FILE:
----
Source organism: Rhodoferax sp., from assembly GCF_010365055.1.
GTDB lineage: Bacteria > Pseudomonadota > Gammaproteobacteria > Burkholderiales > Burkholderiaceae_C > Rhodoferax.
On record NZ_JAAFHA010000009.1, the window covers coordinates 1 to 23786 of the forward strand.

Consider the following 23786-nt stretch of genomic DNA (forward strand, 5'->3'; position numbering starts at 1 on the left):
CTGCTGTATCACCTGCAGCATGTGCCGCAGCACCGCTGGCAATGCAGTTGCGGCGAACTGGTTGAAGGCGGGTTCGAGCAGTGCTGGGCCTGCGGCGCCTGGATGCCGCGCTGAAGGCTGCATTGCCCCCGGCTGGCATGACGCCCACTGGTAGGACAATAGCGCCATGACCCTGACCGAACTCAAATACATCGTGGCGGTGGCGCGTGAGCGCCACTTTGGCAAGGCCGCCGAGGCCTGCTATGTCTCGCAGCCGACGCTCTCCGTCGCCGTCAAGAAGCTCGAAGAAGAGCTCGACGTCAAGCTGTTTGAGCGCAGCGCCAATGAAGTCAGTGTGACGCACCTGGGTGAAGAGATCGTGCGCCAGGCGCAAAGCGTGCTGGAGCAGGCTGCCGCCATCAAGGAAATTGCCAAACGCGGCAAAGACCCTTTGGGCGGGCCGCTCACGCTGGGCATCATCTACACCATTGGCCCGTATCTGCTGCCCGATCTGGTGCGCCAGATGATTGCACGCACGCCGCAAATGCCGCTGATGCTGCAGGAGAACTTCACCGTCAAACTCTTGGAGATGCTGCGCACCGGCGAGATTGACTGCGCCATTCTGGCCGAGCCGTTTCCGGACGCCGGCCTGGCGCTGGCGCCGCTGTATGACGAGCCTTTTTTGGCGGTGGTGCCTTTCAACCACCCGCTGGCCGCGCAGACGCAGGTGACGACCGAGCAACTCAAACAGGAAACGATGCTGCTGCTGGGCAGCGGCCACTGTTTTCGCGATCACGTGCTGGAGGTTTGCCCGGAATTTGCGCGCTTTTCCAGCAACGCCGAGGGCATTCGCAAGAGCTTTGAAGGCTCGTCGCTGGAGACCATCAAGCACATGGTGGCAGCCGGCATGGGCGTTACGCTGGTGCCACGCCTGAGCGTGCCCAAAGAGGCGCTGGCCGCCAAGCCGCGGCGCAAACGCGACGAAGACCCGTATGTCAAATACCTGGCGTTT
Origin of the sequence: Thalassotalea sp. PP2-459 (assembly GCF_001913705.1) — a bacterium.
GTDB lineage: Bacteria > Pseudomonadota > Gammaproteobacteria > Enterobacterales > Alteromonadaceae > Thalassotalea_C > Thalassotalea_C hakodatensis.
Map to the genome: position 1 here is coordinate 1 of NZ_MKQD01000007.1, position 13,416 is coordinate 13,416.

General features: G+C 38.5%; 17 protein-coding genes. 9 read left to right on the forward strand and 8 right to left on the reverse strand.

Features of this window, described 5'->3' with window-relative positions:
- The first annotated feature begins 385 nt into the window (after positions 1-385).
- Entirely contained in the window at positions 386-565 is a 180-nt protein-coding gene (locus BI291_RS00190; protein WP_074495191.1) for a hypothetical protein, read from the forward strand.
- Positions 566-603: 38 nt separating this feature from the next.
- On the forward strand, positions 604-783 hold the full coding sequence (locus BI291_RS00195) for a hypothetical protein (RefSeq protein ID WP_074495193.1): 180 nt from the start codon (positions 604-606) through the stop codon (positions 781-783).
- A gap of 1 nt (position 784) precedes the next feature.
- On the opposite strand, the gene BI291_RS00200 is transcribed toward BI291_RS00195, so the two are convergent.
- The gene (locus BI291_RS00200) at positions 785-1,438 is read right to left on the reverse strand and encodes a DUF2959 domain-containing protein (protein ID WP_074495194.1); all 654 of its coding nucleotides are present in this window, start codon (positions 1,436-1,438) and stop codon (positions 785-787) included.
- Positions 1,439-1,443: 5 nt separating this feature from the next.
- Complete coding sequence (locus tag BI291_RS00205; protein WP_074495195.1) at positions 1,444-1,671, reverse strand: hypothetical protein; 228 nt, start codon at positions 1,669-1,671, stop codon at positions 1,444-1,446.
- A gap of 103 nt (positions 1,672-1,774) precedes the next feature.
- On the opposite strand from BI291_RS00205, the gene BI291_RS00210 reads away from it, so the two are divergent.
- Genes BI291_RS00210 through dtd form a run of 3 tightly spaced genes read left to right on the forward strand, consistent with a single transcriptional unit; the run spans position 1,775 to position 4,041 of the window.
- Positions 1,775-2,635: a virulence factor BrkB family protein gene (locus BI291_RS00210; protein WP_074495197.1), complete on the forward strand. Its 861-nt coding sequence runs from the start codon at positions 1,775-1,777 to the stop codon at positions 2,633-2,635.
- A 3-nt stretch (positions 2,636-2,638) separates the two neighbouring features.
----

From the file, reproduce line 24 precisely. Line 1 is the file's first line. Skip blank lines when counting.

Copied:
- A 3-nt stretch (positions 2,636-2,638) separates the two neighbouring features.